This style of direction elevated the tension, and led to one of Ford's top sequences. During the initial 40 mile trek to Fort Grant, the group stops so the horses can have water. McCabe and Gary proceed to sit on a log and chat about the money each makes, their love lives, and the escalating Comanche dilemma. Ford forced his crew to wade deep into the water and not quit until the shot was completed. It is a widescreen two-shot with cross-cutting between close-ups that encompasses the themes of the picture perfectly in 5-6 minutes. Both Stewart and Widmark are sufficiently on edge to a degree that exudes their finest skills.
Marshall Guthrie McCabe is one of Jimmy Stewart's most intriguing characters. Here is a man that is cynical, unethical, selfish, and lackadaisical. Stewart was recognized most of course for portraying nice regular guys, but McCabe is nasty, and up front about it. When comparing how much he makes to Gary, he says "I just require a little more" to justify his 10% earnings from the businesses in Tascosa. He doesn't care what anyone thinks. It's a fully realized performance of an individual that could have flourished in multiple films. Even Stewart himself said he wished the dark nature of his character was explored more. McCabe possesses traces of the affable Stewart persona, but with a sly and impassive undercurrent. Stewart is in top-form, and his rant towards the end is a vicious gut punch.
1961 was a mixed year for Richard Widmark. He had established himself as a strong talent from his Oscar nominated debut in Kiss of Death in 1947. In '61, he and Stewart were criticized for being miscast in this adaptation of the Will Cook novel Comanche Captives. The same year saw the heavily lauded Judgment at Nuremberg. Age might be a small concern, but Widmark is marvelous as the determined and gentlemanly Lt. Jim Gary. Widmark and Stewart click instantly, convincingly depicting two men that have known each other for years. Gary, unlike McCabe, likes his job (in this case the military) because it's consistent and honest. It doesn't pay much, but he squeezes by. The joy is observing McCabe and Gary gradually grow angrier at one another's lifestyle. A superb moment in the beginning conveys how the two tackle daily life as McCabe dresses in flawless clothing and Gary rolls in a dust covered jacket.
Guthrie draws his gun on an unsuspecting party.
The supporting cast is saturated with genre regulars like John McIntire (frequently seen in Anthony Mann films), effective as the politically manipulative Major Frazer. Shirley Jones is competent as the tomboyish blonde Marty, and Annelle Hayes is spunky as bar/hotel owner Belle Aragon, but Linda Cristal steals the female thunder later in the story as Elena. Woody Strode is sorely underused as an intimidating Buffalo Shield warrior named Stone Calf. Henry Brandon once again plays a Comanche Chief. He was Scar in The Searchers, and is Quanah Parker here. He is solid, but mainly silent. Willis Bouchey is distinctive and slimy as Henry J. Wringle, who is happy to pay McCabe a fortune if he grabs any 17 year-old white boy to appease his tormented wife. Ford fanatics will notice the Clegg family, who appeared in the director's Wagon Master in 1950. Last but not least is the buffoonish Sgt. Posey, depicted by Andy Devine. He takes care of the Cleggs by thrusting his belly into them.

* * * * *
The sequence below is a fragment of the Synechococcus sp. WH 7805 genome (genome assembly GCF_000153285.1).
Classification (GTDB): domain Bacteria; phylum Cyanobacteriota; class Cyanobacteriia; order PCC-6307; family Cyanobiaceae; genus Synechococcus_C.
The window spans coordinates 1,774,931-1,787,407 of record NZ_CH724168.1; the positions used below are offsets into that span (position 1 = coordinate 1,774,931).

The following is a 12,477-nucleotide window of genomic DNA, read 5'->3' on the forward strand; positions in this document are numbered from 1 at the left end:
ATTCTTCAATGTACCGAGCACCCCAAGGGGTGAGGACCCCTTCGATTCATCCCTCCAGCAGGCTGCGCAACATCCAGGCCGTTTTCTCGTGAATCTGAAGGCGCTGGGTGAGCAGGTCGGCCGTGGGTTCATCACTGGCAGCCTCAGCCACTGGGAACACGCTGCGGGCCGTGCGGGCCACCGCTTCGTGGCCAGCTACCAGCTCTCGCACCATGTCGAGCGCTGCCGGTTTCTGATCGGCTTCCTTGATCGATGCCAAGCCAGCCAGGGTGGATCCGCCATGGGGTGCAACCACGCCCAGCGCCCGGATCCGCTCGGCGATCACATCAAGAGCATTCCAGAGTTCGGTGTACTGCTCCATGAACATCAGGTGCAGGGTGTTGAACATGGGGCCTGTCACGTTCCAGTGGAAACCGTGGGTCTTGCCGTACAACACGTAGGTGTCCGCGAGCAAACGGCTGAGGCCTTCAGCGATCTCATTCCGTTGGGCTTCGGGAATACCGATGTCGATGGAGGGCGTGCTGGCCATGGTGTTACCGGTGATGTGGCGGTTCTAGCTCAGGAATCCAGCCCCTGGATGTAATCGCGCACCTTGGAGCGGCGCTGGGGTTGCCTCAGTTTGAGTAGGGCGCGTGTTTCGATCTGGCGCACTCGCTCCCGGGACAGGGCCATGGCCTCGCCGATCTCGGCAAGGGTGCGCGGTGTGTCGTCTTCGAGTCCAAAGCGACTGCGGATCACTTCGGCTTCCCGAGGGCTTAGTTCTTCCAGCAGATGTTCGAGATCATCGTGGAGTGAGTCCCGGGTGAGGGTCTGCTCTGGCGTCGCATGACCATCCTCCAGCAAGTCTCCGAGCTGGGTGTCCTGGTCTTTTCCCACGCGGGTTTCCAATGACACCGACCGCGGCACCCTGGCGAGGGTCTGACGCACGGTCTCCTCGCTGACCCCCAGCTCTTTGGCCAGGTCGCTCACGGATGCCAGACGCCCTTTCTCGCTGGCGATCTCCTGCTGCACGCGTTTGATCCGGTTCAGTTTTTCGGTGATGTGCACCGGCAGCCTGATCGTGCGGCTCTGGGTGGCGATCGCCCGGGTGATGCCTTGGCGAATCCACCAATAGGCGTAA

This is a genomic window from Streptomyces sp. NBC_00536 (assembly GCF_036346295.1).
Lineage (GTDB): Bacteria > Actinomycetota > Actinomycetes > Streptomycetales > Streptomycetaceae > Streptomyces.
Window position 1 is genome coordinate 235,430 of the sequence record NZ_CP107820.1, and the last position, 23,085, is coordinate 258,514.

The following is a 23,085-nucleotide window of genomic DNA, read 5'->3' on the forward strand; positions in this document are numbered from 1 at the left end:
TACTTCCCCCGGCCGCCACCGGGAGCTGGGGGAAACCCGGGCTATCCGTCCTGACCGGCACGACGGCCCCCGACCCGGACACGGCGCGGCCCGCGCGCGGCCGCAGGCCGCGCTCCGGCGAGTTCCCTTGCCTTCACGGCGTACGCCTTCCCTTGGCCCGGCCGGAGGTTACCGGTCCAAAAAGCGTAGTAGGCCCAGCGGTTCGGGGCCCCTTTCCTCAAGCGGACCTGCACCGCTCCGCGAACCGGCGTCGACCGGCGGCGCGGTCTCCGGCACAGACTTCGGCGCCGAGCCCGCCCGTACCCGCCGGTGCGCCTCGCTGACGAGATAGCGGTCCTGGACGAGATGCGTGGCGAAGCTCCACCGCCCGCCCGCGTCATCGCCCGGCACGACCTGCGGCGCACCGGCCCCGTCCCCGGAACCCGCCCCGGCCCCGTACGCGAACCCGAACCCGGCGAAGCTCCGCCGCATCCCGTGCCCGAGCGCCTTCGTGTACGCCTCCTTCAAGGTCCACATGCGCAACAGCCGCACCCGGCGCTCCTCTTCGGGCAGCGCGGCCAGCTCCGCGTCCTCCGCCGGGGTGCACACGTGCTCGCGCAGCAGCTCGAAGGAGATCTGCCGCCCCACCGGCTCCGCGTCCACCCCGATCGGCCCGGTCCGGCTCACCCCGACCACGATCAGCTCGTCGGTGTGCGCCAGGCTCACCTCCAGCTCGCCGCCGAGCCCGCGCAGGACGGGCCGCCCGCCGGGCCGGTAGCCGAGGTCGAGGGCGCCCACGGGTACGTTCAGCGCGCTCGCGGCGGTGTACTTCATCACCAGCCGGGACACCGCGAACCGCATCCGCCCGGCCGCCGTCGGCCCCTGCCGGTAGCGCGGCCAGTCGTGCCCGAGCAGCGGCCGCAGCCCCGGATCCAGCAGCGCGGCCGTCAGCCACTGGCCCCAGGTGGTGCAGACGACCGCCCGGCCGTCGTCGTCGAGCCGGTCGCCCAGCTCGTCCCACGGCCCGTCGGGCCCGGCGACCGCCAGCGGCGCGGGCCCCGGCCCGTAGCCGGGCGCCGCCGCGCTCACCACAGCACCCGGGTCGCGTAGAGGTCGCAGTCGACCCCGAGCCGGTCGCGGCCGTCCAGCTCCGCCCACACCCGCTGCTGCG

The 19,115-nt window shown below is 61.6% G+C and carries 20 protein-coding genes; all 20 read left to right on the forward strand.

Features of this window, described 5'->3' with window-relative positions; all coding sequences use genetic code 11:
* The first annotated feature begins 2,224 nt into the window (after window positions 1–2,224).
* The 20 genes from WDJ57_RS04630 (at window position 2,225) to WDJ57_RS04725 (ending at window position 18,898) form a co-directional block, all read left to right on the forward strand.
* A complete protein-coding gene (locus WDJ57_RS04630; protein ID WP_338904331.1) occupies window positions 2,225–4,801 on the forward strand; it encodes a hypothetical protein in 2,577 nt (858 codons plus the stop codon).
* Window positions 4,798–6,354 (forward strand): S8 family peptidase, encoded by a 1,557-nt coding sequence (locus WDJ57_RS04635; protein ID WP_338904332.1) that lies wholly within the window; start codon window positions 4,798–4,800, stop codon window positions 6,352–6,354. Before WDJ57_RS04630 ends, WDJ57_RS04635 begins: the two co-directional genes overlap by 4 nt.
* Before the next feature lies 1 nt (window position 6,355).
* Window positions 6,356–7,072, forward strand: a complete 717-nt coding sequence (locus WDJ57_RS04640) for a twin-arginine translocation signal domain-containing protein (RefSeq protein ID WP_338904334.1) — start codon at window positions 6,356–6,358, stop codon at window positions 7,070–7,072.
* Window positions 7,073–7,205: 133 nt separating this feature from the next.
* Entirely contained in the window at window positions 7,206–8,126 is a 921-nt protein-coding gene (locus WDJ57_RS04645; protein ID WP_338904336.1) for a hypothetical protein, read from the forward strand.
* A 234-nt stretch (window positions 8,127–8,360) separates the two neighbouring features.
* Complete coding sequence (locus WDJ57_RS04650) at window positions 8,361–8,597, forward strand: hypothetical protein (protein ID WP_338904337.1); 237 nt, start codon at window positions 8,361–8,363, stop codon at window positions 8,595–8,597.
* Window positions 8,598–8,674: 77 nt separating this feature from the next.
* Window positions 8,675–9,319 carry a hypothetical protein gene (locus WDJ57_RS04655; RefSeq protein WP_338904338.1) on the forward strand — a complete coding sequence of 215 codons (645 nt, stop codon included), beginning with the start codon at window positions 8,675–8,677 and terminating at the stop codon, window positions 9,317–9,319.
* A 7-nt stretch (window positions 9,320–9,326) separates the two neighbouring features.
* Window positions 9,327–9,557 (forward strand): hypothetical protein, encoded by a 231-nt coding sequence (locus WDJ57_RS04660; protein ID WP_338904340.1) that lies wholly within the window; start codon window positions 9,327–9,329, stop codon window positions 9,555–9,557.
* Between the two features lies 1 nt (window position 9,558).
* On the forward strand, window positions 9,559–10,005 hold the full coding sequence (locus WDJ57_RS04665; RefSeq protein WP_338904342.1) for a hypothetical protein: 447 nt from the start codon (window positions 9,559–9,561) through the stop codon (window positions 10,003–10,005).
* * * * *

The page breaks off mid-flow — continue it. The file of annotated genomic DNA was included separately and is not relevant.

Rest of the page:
Nobody captures the beauty of America quite like John Ford, but there are only a couple of those gorgeous vistas to behold in Two Rode Together. One of them displays a cloudy sky as Gary, McCabe, and the concerned families move to Oak Creek, a location closer to the Indian settlement. Cinematographer Charles Lawton Jr. supplies premium shots, but at times they're missing that sweeping epic trait in favor of a more compact atmosphere. However, any scene that transpires outside at night, such as Gary and Marty dancing on the balcony, or McCabe's confrontation with Stone Calf, are striking and ably constructed. An overheard shot affords a great view of Lt. Gary fighting with the Cleggs as McCabe provides casual commentary.
Many argue that the absence of action means this story is boring, but that is far from true. Violence is simply not necessary in this scenario, whether or not that was Ford's objective. He and Nugent infuse Two Rode Together with elements of dark comedy and straight ahead drama. It is definitely a funny and melancholy tale, but the mixture is handled in a somewhat schizophrenic nature. These jarring shifts emanate mostly from Guthrie McCabe, whose silly ramblings can quickly change to a seriously cruel verbal lashing. The agreeably garrulous script has been carped for not being as powerful as The Searchers, but the humor separates it from that masterpiece. Ford does achieve a healthy depth regarding the whites' efforts to re-integrate the captives into society. The climax will pull you both ways as a heart wrenching twist is followed by a contrived conclusion, though it is a satisfying contrivance.
Two Rode Together has many messages, but it has difficulty instituting an affluent harmony for them at first. It succeeds as a story about double standards, senseless avarice, and misguided values. Recollections about this production have been discussed for years. Stewart and Ford argued over a hat, Ford communicated direction in a barely audible voice, and his comments on the picture as a whole was that it's "still crap." I wouldn't call it crap, but then again Ford's crap is worlds better than the very best from some filmmakers.
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--This will be the last "Random Thoughts" section for a few weeks as I prepare to tie the knot this weekend. Do not fret though because I have plenty of columns lined up.